William ‘Tommie’ Butler Jr., (hat) with siblings and G-Grandmother on ancestral land in Columbus County, NC, 1957.

About the author: William T. Butler Jr. aka, Tommie, is a Brooklyn writer, gardener and stage production guru living in Atlanta, Ga.

Black families, Who’s minding your land down South? Do you know anyone whose land was sold from under them, without their knowledge? Please share your comments.












Godparents Day!


Happy Godparent’s Day! In the US, Godparents Day is celebrated on the first Sunday of June. I was thrilled to hear that this holiday existed. My Godparents were substitute parents for me. My primary Godmother, Aunt Sybil, was my mother’s oldest sister. She was my ‘other mother’ and teacher. She taught me about spirituality and about my Caribbean heritage. I owe her my appreciation for gardening and Diaspora cooking, especially Chinese Trinidad, Guyana food. She was my mentor, spiritual, personal, professional, and financial advisor throughout my whole life. I mentioned ‘primary’ Godmother, as I actually had another set of Godparents! Those included a paternal Protestant uncle and a maternal Buddhist/Catholic aunt (in photo above)! Godparents were also called ‘sponsors’ among some of my multicultural kinfolks.

However, Godparents can be a mixed bag. On the one hand, you have the film ‘The Godfather’ where the ‘family’ is a group of dysfunctional people with vendettas. Many of today’s modern families don’t name Godparents for their children. Some Godmothers and Godfathers lavish their Godchildren with money and gifts for every birthday and holiday imagined! Some Godparents are always available to babysit their Godchild. Some Godchildren show no appreciation for this tradition.

Becoming a Godparent: Godparenting is about religious responsibilities and being a support to the parents. An important point here is that in some cultures, you have the right and duty to stand up to the parent if they are not being good parents! Usually Godparents are asked to participate in the Christening and Baptism of a child and sometimes an adult. There are religious rites and duties for being a Godparent and a Godchild! Many people choose Godparents for their children to honor a friendship. Some people choose for financial reasons. It’s up to you to decided whether you accept this honored role. No matter the reason, being a Godparent is all about being a positive role model to a child. It’s also up to you to decide if you will choose a Godparent for your child. If you do, how will you decide who will make a good Godparent for your child?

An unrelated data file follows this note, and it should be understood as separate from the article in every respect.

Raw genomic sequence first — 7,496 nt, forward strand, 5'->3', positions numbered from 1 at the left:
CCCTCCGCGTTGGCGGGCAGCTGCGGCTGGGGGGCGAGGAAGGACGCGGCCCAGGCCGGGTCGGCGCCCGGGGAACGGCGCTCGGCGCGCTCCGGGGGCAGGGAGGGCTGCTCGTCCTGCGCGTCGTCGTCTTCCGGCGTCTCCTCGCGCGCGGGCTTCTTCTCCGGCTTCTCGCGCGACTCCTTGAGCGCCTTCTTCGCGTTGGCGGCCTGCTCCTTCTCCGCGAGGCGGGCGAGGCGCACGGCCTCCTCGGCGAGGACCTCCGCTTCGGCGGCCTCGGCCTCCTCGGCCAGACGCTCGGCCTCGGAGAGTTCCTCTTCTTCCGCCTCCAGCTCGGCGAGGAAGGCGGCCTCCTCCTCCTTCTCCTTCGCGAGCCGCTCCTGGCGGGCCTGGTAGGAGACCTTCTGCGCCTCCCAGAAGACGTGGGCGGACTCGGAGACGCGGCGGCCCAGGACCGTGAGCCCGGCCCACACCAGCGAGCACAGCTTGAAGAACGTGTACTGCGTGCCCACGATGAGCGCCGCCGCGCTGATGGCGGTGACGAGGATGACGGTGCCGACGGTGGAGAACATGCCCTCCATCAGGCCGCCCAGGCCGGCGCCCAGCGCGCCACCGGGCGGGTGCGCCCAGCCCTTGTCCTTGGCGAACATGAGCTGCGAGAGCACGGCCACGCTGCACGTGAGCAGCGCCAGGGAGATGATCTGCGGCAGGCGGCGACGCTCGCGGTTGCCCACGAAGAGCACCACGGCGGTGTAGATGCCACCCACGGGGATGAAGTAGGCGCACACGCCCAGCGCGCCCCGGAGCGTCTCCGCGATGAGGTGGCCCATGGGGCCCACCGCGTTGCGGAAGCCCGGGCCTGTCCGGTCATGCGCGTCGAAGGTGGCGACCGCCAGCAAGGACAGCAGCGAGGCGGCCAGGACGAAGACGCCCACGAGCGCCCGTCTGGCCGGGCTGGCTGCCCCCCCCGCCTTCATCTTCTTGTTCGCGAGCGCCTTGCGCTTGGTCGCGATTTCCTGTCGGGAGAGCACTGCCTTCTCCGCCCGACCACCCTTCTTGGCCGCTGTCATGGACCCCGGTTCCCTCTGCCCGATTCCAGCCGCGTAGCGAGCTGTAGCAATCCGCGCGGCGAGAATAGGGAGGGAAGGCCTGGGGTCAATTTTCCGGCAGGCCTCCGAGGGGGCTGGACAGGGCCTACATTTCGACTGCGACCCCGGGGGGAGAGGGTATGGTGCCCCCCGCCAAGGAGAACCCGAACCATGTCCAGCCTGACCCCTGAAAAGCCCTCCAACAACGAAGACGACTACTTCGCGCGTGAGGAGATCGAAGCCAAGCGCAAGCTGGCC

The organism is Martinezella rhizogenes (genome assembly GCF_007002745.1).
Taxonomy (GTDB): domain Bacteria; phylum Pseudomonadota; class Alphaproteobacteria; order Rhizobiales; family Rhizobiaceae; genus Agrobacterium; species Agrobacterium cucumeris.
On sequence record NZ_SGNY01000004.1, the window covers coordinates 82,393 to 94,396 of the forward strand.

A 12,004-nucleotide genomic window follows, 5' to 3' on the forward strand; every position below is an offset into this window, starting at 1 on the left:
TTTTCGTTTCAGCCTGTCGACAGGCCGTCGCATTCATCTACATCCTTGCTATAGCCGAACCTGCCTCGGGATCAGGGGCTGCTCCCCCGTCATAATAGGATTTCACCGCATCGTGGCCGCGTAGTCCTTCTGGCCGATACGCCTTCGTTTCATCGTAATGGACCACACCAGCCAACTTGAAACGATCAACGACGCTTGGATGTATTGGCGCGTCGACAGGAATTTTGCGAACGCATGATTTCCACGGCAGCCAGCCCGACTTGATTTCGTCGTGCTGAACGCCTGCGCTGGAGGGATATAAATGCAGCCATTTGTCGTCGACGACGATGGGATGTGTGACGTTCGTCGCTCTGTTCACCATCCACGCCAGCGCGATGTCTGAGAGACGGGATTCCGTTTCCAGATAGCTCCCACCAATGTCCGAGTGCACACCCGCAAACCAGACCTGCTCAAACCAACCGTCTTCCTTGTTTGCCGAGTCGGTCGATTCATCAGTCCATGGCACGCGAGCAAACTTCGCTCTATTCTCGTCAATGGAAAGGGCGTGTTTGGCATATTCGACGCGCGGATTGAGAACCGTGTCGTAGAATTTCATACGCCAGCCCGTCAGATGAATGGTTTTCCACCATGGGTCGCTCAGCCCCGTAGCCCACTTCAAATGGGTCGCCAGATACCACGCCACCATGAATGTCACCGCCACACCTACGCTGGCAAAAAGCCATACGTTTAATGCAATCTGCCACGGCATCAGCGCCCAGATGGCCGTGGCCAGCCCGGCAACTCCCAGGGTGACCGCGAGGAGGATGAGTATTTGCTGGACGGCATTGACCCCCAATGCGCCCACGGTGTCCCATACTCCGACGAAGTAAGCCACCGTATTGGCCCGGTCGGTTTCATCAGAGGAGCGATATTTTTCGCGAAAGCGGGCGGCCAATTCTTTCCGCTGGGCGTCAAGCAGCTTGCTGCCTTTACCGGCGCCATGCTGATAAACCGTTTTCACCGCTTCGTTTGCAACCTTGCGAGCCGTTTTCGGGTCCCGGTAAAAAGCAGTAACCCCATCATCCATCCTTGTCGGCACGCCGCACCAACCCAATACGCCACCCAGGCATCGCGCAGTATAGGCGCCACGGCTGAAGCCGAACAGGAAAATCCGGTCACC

Being a Godchild: I always took my role as a Goddaughter serious. I believe the basic rules: Be there! Show up in every way you can! I called and visited my Godmother often throughout my whole life. I became her daughter and right-hand person as much as I could until she transitioned. I also had adopted Godmothers from among neighbors and friend’s parents, especially during my teen years and young adulthood! It’s important for Godchildren to understand that it’s a relationship. They should remember their Godparent’s birthday, Christmas and more.

As a genealogist, I found important family history in religious documents such as Baptisms, Christenings, and Bible records. (The above document is my brother Sidney’s Baptism record in the Episcopal Church. He was also Baptized in a Catholic Church, as mentioned in blog post below.)These religious ceremony documents also provide needed legal value too! Here’s a related excerpt from my past blog post: “Many mothers delay naming their children,” said an NYC official who requested anonymity. As a genealogist trying to prove a client’s identity, my first thought was to go to church—in this case, the Roman Catholic Church.” To read more, click here.